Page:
Facebook, with its user base, can try a lot of different things to see what works, and it can do so at relatively low costs in many cases. Premium content would be an exception, but there are a lot of less expensive ways it can provide improvement in user experience. I’m thinking here of low-cost apps users could buy. There are of course a lot of free apps already on the platform, but it could position some apps as premium apps; something users wouldn’t mind paying for.

These are just ideas and examples of Facebook having the ability to experiment and throw things out to see if they work. It has an unprecedented number of users it can do it with.

And with the rapidly improving quality of AI, the things that are tried are based upon much better data than in the past, which is improving the chances of success.

Risk of one revenue stream

For a long time investors and pundits have pointed to the risk Google (GOOG) (NASDAQ:GOOGL) faced by being so reliant on advertising as its primary revenue stream. To this day that remains true.

While one revenue stream can be a risk, it’s not as much of a risk as some may think when considering momentum and whether or not the market is still growing.

The only way Facebook would be at risk is if digital advertising has reached a ceiling. I don’t think it has reached that point yet, even though some individual companies may be moving in that direction.

After all, who is Facebook really competing against? I don’t see Google as being a direct competitor, although it would be a competitor in the sense of battling for who gets the digital ad dollars. But as far as taking users away from Facebook, it has no leverage there. Facebook will continue to grow for now, with the caveat concerning advertising that it will be in markets that aren’t as valuable to advertisers, and wouldn’t command premium ad prices.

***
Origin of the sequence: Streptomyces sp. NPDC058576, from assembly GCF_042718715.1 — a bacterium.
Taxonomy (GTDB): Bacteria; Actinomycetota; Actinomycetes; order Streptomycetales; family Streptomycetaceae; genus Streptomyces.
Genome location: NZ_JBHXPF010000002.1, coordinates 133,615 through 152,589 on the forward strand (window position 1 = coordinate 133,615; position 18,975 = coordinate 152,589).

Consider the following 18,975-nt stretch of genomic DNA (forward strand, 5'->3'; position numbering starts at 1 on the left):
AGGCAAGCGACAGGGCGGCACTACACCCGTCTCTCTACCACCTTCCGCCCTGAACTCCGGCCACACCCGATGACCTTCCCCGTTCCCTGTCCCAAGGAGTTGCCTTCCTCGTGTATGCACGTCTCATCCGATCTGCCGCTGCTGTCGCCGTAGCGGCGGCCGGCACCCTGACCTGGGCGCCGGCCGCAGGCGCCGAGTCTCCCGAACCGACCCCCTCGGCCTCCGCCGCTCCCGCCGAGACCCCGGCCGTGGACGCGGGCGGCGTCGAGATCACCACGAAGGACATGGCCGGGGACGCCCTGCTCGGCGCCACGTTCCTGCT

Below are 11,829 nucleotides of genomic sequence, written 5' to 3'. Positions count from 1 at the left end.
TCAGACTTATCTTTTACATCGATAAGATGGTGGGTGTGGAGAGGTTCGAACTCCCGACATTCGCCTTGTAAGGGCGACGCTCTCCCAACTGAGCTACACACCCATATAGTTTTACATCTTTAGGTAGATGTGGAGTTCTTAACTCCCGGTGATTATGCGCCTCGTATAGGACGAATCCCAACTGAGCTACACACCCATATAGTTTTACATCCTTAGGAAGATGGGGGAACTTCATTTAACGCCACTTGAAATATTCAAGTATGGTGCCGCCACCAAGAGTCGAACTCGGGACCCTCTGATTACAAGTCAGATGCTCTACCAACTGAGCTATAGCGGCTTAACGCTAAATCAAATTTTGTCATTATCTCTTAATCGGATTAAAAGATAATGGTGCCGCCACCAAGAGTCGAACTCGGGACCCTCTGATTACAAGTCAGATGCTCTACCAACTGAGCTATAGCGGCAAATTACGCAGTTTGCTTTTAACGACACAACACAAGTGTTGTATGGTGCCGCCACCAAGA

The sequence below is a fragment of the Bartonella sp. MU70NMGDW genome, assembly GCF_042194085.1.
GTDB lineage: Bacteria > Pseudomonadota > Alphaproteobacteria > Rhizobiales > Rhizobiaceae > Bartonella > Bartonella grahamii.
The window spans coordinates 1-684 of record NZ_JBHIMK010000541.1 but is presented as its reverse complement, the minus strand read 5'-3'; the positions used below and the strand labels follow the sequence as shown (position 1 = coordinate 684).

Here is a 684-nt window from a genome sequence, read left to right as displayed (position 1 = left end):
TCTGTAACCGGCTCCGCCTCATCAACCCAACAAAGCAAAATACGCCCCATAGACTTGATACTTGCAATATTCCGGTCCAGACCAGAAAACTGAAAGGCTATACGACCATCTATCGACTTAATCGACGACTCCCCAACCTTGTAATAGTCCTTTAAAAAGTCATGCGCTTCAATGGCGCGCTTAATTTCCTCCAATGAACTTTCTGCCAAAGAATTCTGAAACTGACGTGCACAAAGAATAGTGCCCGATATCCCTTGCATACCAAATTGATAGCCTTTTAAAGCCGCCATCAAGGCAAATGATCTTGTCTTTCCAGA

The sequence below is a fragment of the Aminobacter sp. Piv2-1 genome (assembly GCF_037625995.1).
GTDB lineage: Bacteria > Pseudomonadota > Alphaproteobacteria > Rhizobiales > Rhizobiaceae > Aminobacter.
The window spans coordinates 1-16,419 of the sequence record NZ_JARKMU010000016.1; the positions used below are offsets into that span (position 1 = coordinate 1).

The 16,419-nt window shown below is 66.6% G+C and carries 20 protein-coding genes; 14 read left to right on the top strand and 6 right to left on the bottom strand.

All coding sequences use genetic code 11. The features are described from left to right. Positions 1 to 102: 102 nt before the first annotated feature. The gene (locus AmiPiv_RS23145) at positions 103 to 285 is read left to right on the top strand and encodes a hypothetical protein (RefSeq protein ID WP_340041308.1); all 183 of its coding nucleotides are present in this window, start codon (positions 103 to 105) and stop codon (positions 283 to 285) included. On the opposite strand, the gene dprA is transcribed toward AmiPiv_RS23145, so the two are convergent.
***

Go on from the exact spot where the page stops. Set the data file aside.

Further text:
As far as one revenue stream, I don’t see that being a problem for Facebook in the near term. It still has momentum on its side, and is unlikely to find advertisers pulling back. That will happen when the next recession hits, but we’re not there yet.


The thesis that Facebook is at risk from digital advertising hitting a ceiling has merit, but I think it’s one that is premature. It’s obvious that some day ad spend allocated to digital platforms will level off. It’s an irrefutable reality.

What isn’t obvious is how long it’ll take. In the meantime, I expect Facebook will start to think in terms of alternative revenue streams without taking its eye off of what is driving revenue and earnings at this time.

The only risk to one revenue stream is if the revenue dries up. That’s not going to happen quickly. Recent performance may have generated too much optimism which may end up in some disappointment for some investors, but I don’t see Facebook having a sudden disruption in its revenue from a quick cut in spend from major brands at this time.

If some do cut back some, it will be offset by advertising dollars being reallocated from TV and newspapers to digital. The rearranging of the advertising chairs isn’t close to being finished.

I don’t see a problem in the short term. As for the thesis digital ad spend will eventually bump up against a ceiling, as I said, that’s obvious. It’s a matter of when, not if, it’s going to happen.

How investors view that will determine their outlook for Facebook in the near term. In that regard I don’t see it being something to be overly concerned about for now.

Disclosure: I/we have no positions in any stocks mentioned, and no plans to initiate any positions within the next 72 hours.

I wrote this article myself, and it expresses my own opinions. I am not receiving compensation for it (other than from Seeking Alpha). I have no business relationship with any company whose stock is mentioned in this article.

Source: Google News